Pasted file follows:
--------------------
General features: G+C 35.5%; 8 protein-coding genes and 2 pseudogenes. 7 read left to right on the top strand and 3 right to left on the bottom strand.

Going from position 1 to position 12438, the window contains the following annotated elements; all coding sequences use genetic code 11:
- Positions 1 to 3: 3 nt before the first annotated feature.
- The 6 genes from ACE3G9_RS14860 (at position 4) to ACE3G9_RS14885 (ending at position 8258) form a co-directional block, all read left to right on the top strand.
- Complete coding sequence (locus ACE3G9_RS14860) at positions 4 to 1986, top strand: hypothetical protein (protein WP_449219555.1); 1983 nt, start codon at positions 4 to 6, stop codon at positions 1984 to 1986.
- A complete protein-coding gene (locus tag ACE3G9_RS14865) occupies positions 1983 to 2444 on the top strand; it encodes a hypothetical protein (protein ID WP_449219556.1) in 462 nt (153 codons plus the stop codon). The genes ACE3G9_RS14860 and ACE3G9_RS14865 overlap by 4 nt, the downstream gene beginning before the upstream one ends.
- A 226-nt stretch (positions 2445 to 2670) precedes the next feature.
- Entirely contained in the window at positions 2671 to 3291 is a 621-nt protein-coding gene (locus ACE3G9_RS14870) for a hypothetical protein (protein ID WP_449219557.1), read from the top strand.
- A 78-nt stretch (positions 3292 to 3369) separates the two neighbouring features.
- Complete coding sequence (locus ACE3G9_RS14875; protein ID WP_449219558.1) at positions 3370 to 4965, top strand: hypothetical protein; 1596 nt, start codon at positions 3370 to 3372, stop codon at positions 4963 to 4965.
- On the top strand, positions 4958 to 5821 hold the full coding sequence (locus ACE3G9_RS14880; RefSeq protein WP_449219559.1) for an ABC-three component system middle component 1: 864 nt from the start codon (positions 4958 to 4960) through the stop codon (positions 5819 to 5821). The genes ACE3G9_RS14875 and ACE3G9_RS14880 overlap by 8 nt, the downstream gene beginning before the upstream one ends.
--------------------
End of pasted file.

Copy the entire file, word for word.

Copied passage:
General features: G+C 35.5%; 8 protein-coding genes and 2 pseudogenes. 7 read left to right on the top strand and 3 right to left on the bottom strand.

Going from position 1 to position 12438, the window contains the following annotated elements; all coding sequences use genetic code 11:
- Positions 1 to 3: 3 nt before the first annotated feature.
- The 6 genes from ACE3G9_RS14860 (at position 4) to ACE3G9_RS14885 (ending at position 8258) form a co-directional block, all read left to right on the top strand.
- Complete coding sequence (locus ACE3G9_RS14860) at positions 4 to 1986, top strand: hypothetical protein (protein WP_449219555.1); 1983 nt, start codon at positions 4 to 6, stop codon at positions 1984 to 1986.
- A complete protein-coding gene (locus tag ACE3G9_RS14865) occupies positions 1983 to 2444 on the top strand; it encodes a hypothetical protein (protein ID WP_449219556.1) in 462 nt (153 codons plus the stop codon). The genes ACE3G9_RS14860 and ACE3G9_RS14865 overlap by 4 nt, the downstream gene beginning before the upstream one ends.
- A 226-nt stretch (positions 2445 to 2670) precedes the next feature.
- Entirely contained in the window at positions 2671 to 3291 is a 621-nt protein-coding gene (locus ACE3G9_RS14870) for a hypothetical protein (protein ID WP_449219557.1), read from the top strand.
- A 78-nt stretch (positions 3292 to 3369) separates the two neighbouring features.
- Complete coding sequence (locus ACE3G9_RS14875; protein ID WP_449219558.1) at positions 3370 to 4965, top strand: hypothetical protein; 1596 nt, start codon at positions 3370 to 3372, stop codon at positions 4963 to 4965.
- On the top strand, positions 4958 to 5821 hold the full coding sequence (locus ACE3G9_RS14880; RefSeq protein WP_449219559.1) for an ABC-three component system middle component 1: 864 nt from the start codon (positions 4958 to 4960) through the stop codon (positions 5819 to 5821). The genes ACE3G9_RS14875 and ACE3G9_RS14880 overlap by 8 nt, the downstream gene beginning before the upstream one ends.